Throwing Cold Water on One Man's Notions About Car Pools

I am sick and tired of the sanctimonious tone of would-be social engineers such as Richard Ribner and his Commentary, "It'll Take More Than Regulation to Drive Us Into Car Pools" (July 12). Get a life! There must be some sort of lesson to be learned from that observation.

But rather than railing against uncontrollable agencies and their regulations, let me try to make some points about the bad science (i.e., erroneous assumptions) that go into many of these arguments.

Even if the assertion that "autos are responsible for over 60% of the pollution in Southern California's air" is in fact accurate, it has nothing to do with the number of cars or how many people are in each car! The real issue is the total amount of fuel burned, and to a lesser extent the amount lost to the atmosphere uncombusted. To wit, if all vehicles on the road always carried 50 people each, but weighed 200 tons per vehicle, it is reasonably certain there would be more air pollution than there is now.

Moreover, it is a well-known fact that stop-and-go driving burns far more fuel than a good, constant pace. And lastly, traffic worked just fine while the Olympics were in town a few years ago.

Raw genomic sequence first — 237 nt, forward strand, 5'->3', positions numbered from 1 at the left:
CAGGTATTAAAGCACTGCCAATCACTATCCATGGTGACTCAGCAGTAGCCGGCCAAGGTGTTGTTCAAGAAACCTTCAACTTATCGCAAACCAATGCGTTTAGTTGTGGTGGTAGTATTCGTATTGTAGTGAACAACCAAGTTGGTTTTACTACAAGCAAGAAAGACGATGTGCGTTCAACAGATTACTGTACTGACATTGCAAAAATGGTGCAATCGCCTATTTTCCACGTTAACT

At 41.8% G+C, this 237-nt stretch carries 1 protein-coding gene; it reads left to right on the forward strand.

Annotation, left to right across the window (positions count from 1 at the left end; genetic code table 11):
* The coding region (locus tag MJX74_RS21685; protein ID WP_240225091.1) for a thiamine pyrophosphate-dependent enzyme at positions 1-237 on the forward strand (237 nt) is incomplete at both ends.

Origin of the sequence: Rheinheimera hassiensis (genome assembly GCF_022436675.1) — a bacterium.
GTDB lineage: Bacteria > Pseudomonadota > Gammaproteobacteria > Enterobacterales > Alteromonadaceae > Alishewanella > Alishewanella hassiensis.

The implications are fairly obvious. People do not car pool because it is a major inconvenience which does not serve any of their needs. Get the big trucks off the roads during the peak commuting hours and everything will flow a whole lot better. Timed lights on surface streets should be the biggest priority of all the transportation bureaucracies, not sound walls, etc. Put catalytic converters on all the diesel vehicles, including those over 6,000 pounds. Encourage companies to allow "flex time" whenever possible for employees, rather than bunching everybody into a precise (8-to-5 for example) time slot.

And beware the "electric car" panacea. A battery-propelled car is simply moving the point of combustion from the automobile engine to the local power plant. The electric traction motor is a good idea, particularly when coupled with modern drive-control electronics. But why not look into fuel cells? They presently provide electrical power for the space shuttle and have been in use since before the Apollo missions.

ERIC REDEMANN, Laguna Niguel

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